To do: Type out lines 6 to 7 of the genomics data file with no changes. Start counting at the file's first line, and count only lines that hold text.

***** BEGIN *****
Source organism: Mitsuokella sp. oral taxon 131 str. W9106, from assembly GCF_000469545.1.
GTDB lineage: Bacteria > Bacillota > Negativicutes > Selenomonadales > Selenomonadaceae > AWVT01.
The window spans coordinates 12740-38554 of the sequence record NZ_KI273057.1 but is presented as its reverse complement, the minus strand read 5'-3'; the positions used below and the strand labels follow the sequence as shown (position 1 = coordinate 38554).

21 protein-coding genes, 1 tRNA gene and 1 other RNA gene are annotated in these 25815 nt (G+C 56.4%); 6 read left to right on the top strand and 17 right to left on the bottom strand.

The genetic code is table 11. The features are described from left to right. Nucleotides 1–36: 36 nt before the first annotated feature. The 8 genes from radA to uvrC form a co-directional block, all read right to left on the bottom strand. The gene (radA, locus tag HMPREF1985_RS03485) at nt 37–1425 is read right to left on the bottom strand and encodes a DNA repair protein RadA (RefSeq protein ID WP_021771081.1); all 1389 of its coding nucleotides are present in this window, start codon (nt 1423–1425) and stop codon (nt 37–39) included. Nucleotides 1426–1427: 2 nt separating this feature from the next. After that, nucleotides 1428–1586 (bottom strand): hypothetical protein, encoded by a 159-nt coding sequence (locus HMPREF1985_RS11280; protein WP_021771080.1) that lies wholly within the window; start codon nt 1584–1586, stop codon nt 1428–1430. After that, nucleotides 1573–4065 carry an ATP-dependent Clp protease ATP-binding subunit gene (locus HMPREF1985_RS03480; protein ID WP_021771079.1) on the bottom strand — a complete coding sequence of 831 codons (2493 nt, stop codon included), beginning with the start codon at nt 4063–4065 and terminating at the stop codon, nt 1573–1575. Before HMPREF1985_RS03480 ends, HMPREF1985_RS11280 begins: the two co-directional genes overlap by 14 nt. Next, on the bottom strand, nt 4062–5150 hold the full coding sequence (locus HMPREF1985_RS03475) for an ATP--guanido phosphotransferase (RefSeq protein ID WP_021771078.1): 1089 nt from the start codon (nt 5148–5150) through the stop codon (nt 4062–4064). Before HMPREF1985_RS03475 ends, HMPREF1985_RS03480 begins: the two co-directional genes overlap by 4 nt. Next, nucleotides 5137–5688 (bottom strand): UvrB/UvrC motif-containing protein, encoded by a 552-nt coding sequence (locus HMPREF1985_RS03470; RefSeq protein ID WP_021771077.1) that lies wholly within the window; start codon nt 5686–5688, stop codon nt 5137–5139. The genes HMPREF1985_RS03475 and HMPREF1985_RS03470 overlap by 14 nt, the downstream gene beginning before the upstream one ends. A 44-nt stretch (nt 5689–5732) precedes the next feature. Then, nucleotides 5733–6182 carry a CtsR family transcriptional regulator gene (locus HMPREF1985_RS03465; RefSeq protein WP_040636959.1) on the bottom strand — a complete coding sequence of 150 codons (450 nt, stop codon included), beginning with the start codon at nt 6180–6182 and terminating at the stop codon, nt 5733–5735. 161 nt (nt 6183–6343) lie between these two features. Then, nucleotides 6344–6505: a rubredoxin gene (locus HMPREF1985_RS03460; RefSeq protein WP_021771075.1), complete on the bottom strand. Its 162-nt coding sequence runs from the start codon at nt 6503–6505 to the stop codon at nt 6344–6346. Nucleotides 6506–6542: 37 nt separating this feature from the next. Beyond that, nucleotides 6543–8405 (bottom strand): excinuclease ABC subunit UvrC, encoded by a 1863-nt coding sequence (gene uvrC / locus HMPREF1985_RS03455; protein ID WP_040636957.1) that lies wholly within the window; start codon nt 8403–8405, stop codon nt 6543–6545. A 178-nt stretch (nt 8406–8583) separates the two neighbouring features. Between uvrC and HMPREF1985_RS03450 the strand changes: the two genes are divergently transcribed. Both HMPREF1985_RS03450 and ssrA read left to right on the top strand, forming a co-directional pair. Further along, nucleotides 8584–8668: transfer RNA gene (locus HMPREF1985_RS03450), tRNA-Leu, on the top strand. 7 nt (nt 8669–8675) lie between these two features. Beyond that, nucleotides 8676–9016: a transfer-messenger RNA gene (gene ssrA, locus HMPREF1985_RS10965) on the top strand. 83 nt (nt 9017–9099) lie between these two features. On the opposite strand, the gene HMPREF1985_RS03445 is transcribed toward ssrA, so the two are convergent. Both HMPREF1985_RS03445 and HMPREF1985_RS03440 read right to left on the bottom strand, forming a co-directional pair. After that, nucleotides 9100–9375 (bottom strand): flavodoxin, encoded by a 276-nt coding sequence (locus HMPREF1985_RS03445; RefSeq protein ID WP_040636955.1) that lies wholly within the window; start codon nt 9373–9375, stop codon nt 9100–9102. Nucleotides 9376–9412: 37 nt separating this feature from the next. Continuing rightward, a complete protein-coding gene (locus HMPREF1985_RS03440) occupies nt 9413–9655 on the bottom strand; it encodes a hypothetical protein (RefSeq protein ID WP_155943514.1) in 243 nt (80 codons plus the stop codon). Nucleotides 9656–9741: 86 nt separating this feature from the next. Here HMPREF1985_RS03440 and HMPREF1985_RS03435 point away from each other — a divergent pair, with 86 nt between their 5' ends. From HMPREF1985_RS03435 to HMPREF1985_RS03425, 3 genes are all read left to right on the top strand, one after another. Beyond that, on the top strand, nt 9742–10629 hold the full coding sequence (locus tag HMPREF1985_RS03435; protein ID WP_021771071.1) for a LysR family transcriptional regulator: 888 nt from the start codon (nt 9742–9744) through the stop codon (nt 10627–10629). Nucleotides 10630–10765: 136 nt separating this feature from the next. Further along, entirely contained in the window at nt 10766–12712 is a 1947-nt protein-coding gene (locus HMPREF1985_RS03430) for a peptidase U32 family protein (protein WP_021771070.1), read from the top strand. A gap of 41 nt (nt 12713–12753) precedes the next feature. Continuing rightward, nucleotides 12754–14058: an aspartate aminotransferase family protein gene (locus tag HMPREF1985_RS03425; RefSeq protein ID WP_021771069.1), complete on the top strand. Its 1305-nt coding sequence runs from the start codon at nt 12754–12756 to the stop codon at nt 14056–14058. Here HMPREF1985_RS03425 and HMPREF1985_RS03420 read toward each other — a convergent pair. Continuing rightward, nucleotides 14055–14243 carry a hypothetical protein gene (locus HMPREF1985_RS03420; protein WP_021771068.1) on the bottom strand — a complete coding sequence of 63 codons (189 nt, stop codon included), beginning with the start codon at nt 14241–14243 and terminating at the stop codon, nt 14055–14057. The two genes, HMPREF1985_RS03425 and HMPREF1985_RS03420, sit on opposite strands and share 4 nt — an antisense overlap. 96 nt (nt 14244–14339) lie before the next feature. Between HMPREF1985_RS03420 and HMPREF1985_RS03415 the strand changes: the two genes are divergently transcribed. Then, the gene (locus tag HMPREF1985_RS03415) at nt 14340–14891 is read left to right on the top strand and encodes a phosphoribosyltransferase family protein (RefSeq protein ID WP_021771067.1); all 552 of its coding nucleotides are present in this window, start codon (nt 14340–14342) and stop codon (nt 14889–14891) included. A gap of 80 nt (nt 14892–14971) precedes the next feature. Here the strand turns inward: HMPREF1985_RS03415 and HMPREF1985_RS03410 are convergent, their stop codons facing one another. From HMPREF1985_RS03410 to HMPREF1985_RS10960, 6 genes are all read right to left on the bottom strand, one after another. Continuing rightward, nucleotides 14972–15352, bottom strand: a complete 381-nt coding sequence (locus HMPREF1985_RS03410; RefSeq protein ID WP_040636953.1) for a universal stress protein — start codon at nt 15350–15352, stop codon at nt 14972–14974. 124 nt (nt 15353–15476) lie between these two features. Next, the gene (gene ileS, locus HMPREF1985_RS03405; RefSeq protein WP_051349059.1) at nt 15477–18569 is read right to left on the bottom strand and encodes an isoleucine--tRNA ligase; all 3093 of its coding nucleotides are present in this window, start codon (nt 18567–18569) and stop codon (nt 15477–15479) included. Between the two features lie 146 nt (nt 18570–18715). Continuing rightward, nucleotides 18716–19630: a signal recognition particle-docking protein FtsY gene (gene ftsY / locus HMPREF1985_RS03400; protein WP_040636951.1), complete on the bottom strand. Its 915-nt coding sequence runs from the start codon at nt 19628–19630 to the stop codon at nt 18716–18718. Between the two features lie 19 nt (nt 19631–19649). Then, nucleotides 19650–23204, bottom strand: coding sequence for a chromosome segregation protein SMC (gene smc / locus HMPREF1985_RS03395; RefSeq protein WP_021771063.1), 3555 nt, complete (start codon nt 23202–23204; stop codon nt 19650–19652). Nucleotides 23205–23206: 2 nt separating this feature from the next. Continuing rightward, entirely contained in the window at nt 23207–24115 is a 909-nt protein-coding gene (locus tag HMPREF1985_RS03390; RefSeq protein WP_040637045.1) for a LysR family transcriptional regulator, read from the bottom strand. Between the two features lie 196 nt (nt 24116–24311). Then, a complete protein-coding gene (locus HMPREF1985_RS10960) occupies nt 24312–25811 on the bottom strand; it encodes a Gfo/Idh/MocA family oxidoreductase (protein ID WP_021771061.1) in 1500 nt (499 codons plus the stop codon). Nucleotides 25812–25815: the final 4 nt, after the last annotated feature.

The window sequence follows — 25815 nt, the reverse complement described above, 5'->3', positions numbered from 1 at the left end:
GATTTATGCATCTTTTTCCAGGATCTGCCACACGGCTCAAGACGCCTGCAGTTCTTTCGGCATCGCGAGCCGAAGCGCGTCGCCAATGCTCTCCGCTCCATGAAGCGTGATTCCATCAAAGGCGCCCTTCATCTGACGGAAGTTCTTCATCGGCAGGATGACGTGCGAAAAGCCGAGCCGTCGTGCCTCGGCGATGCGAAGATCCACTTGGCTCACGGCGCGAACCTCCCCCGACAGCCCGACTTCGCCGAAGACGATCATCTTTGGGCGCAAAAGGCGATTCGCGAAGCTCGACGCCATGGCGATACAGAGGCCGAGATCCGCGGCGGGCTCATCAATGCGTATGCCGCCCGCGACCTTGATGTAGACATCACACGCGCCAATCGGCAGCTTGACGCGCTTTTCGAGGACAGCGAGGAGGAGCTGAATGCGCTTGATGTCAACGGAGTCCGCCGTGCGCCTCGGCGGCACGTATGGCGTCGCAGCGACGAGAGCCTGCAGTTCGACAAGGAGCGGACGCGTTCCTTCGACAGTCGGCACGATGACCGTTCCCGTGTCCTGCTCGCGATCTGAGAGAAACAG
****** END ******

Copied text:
The window sequence follows — 25815 nt, the reverse complement described above, 5'->3', positions numbered from 1 at the left end:
GATTTATGCATCTTTTTCCAGGATCTGCCACACGGCTCAAGACGCCTGCAGTTCTTTCGGCATCGCGAGCCGAAGCGCGTCGCCAATGCTCTCCGCTCCATGAAGCGTGATTCCATCAAAGGCGCCCTTCATCTGACGGAAGTTCTTCATCGGCAGGATGACGTGCGAAAAGCCGAGCCGTCGTGCCTCGGCGATGCGAAGATCCACTTGGCTCACGGCGCGAACCTCCCCCGACAGCCCGACTTCGCCGAAGACGATCATCTTTGGGCGCAAAAGGCGATTCGCGAAGCTCGACGCCATGGCGATACAGAGGCCGAGATCCGCGGCGGGCTCATCAATGCGTATGCCGCCCGCGACCTTGATGTAGACATCACACGCGCCAATCGGCAGCTTGACGCGCTTTTCGAGGACAGCGAGGAGGAGCTGAATGCGCTTGATGTCAACGGAGTCCGCCGTGCGCCTCGGCGGCACGTATGGCGTCGCAGCGACGAGAGCCTGCAGTTCGACAAGGAGCGGACGCGTTCCTTCGACAGTCGGCACGATGACCGTTCCCGTGTCCTGCTCGCGATCTGAGAGAAACAG